Top Financial Reads of Summer 2011

When I was assigned the task of coming up with and reviewing this summer’s top financial reads, you could say I was pretty excited. Not only do I love books, but I also love writing about financial matters. Let’s just say that I took this article pretty seriously. Why? Because almost no one enjoys reading about finances, but I would argue that it is the one topic that we should all understand. Money rules our lives – we work hard for it, we’re unhappy without it, and we never think we have enough of it. Who wouldn’t want to learn how to manage it better?

I would like to take a moment to say that these books were very carefully selected with the reader in mind. Each book was carefully evaluated before being reviewed. I have come up with three books, which I will divide into three categories: one for the men, one for the ladies, and one that’s just for fun! That’s not to say that the one for women couldn’t be read by men – I simply chose titles that I thought would appeal to specific target audiences. All right, enough with the disclaimers and on with the show. Here are your top financial reads of summer 2011.

For the Men

Canadian Dollars & Sense: Managing Your Money by Wiley

This book is seriously short and sweet. No fluff. No extras. Just straight to the point. It begins by telling you why you need this book, teaches you how to set realistic financial goals and helps you formulate a strategy for success. Managing Your Money also touches on the following topics:

  • Distinguishing between needs and wants in terms of housing, food, transportation and clothing
  • How to put together a budget
  • The difference between net and gross income
  • Taking your monthly expenses into account
  • Dealing with debt – car loans, weddings, educational expenses, mortgages and home equity loans
  • Getting out of debt
  • Getting credit
  • Creating a savings plan
  • Creating an investment strategy
  • Making your bank work for you
  • Planning for taxes
  • Avoiding tax trouble
  • Financial recordkeeping

Why I like this book? It’s easy to read and to the point. It is short enough to be a quick read, helping you stay on top of the latest in personal finance.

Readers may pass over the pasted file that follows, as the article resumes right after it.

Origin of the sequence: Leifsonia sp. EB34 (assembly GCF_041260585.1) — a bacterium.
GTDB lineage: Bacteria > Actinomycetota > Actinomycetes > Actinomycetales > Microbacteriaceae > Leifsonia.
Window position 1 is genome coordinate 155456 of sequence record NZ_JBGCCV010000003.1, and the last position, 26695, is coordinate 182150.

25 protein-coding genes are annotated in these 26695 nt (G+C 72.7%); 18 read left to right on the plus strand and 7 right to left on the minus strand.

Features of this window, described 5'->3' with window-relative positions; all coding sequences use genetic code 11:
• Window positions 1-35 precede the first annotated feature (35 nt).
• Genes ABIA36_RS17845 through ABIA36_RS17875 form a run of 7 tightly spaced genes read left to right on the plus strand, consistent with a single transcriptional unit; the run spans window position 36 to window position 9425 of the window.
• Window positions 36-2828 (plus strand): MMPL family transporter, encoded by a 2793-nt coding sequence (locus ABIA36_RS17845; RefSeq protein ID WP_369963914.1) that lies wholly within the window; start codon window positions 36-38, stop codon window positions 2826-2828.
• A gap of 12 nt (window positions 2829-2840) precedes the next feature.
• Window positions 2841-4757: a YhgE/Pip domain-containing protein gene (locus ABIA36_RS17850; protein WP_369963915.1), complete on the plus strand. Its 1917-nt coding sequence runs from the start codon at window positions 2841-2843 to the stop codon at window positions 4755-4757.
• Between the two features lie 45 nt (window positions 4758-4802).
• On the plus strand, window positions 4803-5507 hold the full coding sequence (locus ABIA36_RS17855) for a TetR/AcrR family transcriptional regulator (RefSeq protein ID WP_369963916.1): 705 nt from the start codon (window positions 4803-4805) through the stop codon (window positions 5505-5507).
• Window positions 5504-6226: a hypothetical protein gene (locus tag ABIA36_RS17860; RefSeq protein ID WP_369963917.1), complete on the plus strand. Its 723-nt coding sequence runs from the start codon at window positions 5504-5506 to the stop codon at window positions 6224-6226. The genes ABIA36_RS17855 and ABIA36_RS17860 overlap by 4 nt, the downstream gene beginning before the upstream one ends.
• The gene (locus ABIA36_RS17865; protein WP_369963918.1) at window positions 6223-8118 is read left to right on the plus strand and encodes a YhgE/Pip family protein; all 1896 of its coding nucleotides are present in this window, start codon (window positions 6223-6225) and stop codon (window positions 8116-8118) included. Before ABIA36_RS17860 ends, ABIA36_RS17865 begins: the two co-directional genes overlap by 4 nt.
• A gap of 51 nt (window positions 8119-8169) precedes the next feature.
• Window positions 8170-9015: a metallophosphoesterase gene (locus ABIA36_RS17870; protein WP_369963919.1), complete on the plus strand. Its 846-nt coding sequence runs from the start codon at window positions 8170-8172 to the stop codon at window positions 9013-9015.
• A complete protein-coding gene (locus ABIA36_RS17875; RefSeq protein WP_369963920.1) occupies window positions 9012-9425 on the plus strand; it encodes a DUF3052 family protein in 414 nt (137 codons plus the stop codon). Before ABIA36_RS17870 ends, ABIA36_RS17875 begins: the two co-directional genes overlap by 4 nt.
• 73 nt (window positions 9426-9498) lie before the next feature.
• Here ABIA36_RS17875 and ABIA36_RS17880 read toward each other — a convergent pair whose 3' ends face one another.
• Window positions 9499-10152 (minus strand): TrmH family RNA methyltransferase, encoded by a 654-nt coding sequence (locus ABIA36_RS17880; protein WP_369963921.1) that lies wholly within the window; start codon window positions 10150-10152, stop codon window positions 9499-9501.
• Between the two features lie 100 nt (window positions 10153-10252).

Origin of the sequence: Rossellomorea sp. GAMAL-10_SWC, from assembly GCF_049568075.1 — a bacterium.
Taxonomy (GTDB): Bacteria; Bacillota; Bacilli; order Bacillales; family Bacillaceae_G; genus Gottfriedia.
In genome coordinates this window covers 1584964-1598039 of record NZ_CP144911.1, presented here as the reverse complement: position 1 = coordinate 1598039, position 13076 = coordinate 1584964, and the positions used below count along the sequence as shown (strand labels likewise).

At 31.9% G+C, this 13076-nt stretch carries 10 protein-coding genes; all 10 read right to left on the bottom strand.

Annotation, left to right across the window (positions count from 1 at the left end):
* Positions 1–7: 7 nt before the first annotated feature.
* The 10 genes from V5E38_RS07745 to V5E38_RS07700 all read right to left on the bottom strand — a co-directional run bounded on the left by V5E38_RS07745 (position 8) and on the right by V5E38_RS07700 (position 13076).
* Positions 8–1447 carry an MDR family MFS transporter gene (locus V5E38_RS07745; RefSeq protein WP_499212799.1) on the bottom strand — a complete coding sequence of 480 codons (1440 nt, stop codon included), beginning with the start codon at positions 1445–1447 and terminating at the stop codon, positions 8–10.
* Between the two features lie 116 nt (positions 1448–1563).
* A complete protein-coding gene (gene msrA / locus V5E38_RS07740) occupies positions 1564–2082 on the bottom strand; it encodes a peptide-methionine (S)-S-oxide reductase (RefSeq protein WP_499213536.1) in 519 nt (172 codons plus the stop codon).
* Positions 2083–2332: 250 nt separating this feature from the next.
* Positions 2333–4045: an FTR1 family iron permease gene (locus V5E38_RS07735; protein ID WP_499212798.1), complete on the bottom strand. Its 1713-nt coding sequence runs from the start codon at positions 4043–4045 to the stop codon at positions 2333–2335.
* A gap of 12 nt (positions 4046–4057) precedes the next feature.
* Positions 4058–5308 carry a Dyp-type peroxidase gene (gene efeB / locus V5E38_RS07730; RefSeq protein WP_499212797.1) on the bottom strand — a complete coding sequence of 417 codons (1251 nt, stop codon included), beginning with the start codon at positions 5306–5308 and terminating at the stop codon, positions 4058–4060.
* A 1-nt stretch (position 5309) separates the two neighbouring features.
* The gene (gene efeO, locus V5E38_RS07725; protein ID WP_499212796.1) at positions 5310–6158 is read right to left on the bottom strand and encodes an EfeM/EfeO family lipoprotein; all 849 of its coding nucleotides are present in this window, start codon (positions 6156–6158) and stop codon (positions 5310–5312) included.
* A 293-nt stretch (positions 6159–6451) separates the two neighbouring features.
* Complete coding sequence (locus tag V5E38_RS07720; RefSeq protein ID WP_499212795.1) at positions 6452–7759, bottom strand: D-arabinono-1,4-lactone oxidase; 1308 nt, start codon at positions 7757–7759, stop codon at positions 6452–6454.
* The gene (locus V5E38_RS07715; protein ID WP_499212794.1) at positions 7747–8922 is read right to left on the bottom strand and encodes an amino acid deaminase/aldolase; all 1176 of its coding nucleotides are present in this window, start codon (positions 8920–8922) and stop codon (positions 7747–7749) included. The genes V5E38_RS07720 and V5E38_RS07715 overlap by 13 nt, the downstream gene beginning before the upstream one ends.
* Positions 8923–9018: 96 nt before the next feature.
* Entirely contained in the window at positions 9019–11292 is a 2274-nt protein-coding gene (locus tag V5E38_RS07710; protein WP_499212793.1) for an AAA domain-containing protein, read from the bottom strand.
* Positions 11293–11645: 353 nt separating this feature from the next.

Managing Your Money (122 pages) sells in most Canadian bookstores for $9.95.

For the Ladies


Chatelaine’s Earn, Spend, Save: The Savvy Guide to a Richer, Smarter, Debt-Free life by Kira Vermond

Statistically speaking, more men handle the household finances than women. Why is this so? If you’re a woman and you’re unfamiliar with your personal finances, it’s time to get up and do something about it. Ladies, I’ve got just the book for you. Earn, Spend, Save starts off with a bit of a pep talk, preparing you for the daunting topic of money, and then dives right in. Here are some of the topics that Earn, Spend, Save covers:

Work with your money – The first 41 pages of this book talk about something we almost never address: our jobs. It talks about self-worth, burnout, flex-time, pay rates, going it alone and how to interview like a pro.

Spend like a pro – This section discusses budgeting, paying the bills and when and how to pinch pennies.

Debt: know what you owe – Perhaps, the most useful section of the book, this chapter talks about your debt – a topic we all try to avoid. It makes you face your financial fears and helps you get a handle on just how bad (or good) the situation really is.

Invest in yourself – Another wonderful chapter that discusses investments (apparently, women make very good investors), money clubs and financial goals.

Get your tax act together – If you’ve ever lived in fear of the taxman and never handled your own taxes, this is the chapter for you. It tells you how to file your taxes, informs you about tax write-offs, and lets you know what to do if you ever get audited.

Mortgage sweet mortgage – Everything you ever wanted to know about buying your first home and managing a mortgage.

Money meets marriage – A fascinating section on combining finances, proposing a pre-nup, the wedding, divorce and common-law relationships.

Perhaps, the best part about this book is the 6-month plan at the end. Not only does Earn, Spend, Save give you fantastically helpful tips, but it also shows you how to put them into action. Ladies, I highly recommend this book if you need even a little brushing up on your financial know-how.

Earn, Spend, Save (280 pages) sells in most Canadian bookstores for $21.95

For the Survivalist


Zombie Economics: A Guide to Personal Finance – How to Slay Your Bills, Decapitate Debt and Fight the Apocalypse of Financial Doom by Lisa Desjardins and Rick Emerson


You might think I’m joking, but some people’s finances mirror a nightmarish apocalypse – probably because they’ve been too afraid to deal with them all along. There is hope. Zombie Economics will teach you how to rise up and survive your own economic apocalypse. If you find that financial matters bore you to tears, but understand that knowledge is power, this is definitely the book for you. It’s far from boring and totally informative.

This survival guide will teach you:

  • How to recognize the zombie on the back porch (the pile of unopened bills)
  • Where to find weapons and how to avoid further disaster
  • How not to become a zombie yourself (stay financially healthy)
  • How to end relationships with the financially infected
  • How to avoid zombies (scams, hucksters and other financial predators)
  • How to set fire to the house (declare bankruptcy and get out alive)
  • How to protect yourself from future threats once the apocalypse is over

Seriously, this book contains some fantastic advice. If you fear the financial apocalypse is upon you, and you have a good sense of humour, this is definitely the book for you.

Zombie Economics (285 pages) sells in most Canadian bookstores for $21.00.

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